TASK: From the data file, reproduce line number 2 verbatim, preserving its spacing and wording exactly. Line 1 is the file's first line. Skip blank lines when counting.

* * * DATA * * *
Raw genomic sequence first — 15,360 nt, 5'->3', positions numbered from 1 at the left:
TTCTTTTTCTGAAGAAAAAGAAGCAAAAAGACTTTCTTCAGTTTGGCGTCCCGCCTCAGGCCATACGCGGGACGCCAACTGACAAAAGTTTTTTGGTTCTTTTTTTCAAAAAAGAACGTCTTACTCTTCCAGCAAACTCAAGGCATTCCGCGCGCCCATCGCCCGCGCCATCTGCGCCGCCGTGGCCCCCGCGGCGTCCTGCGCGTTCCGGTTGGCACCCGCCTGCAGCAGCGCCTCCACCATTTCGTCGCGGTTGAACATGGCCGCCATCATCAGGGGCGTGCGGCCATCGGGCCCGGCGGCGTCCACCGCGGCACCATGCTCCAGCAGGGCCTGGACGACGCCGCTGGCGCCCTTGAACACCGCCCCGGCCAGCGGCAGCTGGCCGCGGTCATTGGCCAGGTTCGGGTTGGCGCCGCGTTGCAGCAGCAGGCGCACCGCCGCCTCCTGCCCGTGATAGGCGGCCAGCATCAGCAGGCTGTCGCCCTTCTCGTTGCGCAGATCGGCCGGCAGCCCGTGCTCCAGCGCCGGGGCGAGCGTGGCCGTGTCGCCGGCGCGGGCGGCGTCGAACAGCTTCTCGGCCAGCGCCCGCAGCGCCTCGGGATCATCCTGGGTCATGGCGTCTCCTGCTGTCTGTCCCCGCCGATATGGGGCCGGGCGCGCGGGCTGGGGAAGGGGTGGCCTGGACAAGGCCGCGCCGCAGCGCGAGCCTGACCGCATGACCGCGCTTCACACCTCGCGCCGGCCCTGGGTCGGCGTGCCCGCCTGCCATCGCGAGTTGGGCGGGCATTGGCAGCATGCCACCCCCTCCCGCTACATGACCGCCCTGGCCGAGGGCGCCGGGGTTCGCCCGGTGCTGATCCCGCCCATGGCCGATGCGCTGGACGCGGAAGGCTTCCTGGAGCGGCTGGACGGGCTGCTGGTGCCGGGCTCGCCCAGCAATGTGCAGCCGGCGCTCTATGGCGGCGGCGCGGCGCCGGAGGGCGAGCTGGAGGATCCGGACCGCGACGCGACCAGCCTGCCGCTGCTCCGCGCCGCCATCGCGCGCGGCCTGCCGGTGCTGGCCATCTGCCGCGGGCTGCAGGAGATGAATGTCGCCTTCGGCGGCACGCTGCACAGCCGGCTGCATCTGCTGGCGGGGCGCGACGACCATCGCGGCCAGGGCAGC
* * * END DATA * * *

TTCTTTTTCTGAAGAAAAAGAAGCAAAAAGACTTTCTTCAGTTTGGCGTCCCGCCTCAGGCCATACGCGGGACGCCAACTGACAAAAGTTTTTTGGTTCTTTTTTTCAAAAAAGAACGTCTTACTCTTCCAGCAAACTCAAGGCATTCCGCGCGCCCATCGCCCGCGCCATCTGCGCCGCCGTGGCCCCCGCGGCGTCCTGCGCGTTCCGGTTGGCACCCGCCTGCAGCAGCGCCTCCACCATTTCGTCGCGGTTGAACATGGCCGCCATCATCAGGGGCGTGCGGCCATCGGGCCCGGCGGCGTCCACCGCGGCACCATGCTCCAGCAGGGCCTGGACGACGCCGCTGGCGCCCTTGAACACCGCCCCGGCCAGCGGCAGCTGGCCGCGGTCATTGGCCAGGTTCGGGTTGGCGCCGCGTTGCAGCAGCAGGCGCACCGCCGCCTCCTGCCCGTGATAGGCGGCCAGCATCAGCAGGCTGTCGCCCTTCTCGTTGCGCAGATCGGCCGGCAGCCCGTGCTCCAGCGCCGGGGCGAGCGTGGCCGTGTCGCCGGCGCGGGCGGCGTCGAACAGCTTCTCGGCCAGCGCCCGCAGCGCCTCGGGATCATCCTGGGTCATGGCGTCTCCTGCTGTCTGTCCCCGCCGATATGGGGCCGGGCGCGCGGGCTGGGGAAGGGGTGGCCTGGACAAGGCCGCGCCGCAGCGCGAGCCTGACCGCATGACCGCGCTTCACACCTCGCGCCGGCCCTGGGTCGGCGTGCCCGCCTGCCATCGCGAGTTGGGCGGGCATTGGCAGCATGCCACCCCCTCCCGCTACATGACCGCCCTGGCCGAGGGCGCCGGGGTTCGCCCGGTGCTGATCCCGCCCATGGCCGATGCGCTGGACGCGGAAGGCTTCCTGGAGCGGCTGGACGGGCTGCTGGTGCCGGGCTCGCCCAGCAATGTGCAGCCGGCGCTCTATGGCGGCGGCGCGGCGCCGGAGGGCGAGCTGGAGGATCCGGACCGCGACGCGACCAGCCTGCCGCTGCTCCGCGCCGCCATCGCGCGCGGCCTGCCGGTGCTGGCCATCTGCCGCGGGCTGCAGGAGATGAATGTCGCCTTCGGCGGCACGCTGCACAGCCGGCTGCATCTGCTGGCGGGGCGCGACGACCATCGCGGCCAGGGCAGC